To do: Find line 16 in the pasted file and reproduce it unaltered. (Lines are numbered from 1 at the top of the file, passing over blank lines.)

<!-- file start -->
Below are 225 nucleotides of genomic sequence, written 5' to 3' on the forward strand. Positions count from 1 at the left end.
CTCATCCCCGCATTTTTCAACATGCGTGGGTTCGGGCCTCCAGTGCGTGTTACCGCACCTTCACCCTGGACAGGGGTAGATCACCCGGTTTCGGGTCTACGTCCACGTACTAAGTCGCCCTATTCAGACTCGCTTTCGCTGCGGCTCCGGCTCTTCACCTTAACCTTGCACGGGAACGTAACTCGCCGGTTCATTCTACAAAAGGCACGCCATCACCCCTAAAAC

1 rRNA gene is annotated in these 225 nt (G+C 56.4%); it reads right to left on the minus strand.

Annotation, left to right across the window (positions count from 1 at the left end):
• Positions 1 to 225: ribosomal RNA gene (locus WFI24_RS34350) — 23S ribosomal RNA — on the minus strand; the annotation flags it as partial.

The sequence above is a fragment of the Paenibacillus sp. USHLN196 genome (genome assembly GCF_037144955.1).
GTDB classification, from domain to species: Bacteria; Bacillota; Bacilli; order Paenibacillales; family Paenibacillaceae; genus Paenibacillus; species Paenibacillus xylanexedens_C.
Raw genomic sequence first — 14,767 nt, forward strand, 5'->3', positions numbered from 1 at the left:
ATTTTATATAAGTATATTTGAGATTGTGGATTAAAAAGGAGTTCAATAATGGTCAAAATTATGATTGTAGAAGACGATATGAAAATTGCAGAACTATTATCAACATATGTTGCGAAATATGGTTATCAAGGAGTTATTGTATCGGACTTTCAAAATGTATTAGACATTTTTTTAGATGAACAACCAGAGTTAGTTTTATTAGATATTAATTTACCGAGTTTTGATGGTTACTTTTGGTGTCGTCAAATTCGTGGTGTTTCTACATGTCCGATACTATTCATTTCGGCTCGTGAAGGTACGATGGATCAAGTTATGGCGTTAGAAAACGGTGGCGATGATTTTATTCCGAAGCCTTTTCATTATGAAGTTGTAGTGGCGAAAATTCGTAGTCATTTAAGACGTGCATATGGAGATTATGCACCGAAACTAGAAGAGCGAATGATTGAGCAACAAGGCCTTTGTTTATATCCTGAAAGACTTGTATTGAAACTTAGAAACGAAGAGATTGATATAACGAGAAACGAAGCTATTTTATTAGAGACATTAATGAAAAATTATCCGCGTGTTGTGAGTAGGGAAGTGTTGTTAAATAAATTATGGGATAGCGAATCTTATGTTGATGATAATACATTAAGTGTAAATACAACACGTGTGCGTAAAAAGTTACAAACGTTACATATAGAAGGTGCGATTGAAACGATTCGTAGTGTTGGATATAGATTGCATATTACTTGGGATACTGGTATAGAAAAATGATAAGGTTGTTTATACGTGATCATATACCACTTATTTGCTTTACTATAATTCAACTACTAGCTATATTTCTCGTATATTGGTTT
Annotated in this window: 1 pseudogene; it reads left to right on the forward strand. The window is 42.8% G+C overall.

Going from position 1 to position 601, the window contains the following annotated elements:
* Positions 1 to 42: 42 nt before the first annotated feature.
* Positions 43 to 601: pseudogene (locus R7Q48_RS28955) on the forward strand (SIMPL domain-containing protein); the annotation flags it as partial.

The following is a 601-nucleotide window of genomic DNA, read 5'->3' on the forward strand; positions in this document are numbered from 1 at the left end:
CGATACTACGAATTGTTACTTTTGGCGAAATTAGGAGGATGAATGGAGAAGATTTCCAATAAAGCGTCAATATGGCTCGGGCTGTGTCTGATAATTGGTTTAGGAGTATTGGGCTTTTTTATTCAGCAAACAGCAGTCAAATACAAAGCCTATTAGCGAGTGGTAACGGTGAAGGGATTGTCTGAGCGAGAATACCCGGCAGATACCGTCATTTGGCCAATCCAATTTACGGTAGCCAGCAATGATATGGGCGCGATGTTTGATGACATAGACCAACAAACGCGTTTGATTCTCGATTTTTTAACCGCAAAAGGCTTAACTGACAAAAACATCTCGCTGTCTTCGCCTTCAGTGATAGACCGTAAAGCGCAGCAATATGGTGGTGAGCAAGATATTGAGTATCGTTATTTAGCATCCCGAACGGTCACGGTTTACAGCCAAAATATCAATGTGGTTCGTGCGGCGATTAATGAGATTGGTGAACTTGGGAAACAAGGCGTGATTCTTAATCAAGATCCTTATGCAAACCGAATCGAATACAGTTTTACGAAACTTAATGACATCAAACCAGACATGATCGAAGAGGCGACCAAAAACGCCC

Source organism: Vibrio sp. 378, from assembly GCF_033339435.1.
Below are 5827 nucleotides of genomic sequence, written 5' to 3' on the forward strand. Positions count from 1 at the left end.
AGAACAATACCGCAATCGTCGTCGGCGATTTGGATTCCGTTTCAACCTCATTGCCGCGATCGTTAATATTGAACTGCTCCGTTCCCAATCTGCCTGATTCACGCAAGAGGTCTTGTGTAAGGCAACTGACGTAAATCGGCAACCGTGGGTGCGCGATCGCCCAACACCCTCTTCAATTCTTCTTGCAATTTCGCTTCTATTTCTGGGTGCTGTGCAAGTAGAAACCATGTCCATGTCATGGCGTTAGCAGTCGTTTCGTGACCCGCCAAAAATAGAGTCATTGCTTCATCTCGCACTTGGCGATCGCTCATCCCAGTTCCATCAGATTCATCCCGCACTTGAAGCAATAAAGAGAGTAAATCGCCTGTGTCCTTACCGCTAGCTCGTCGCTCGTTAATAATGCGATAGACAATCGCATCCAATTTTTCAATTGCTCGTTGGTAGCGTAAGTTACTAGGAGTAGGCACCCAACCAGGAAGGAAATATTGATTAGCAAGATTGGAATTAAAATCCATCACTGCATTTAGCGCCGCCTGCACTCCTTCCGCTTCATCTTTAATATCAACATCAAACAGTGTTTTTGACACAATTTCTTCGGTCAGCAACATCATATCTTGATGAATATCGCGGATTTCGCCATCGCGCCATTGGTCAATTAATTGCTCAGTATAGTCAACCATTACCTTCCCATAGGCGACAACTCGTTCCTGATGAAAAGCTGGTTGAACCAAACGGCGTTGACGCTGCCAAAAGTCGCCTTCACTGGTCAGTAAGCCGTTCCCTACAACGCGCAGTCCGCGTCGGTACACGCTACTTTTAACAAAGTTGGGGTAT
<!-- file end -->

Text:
Source organism: Vibrio sp. 378, from assembly GCF_033339435.1.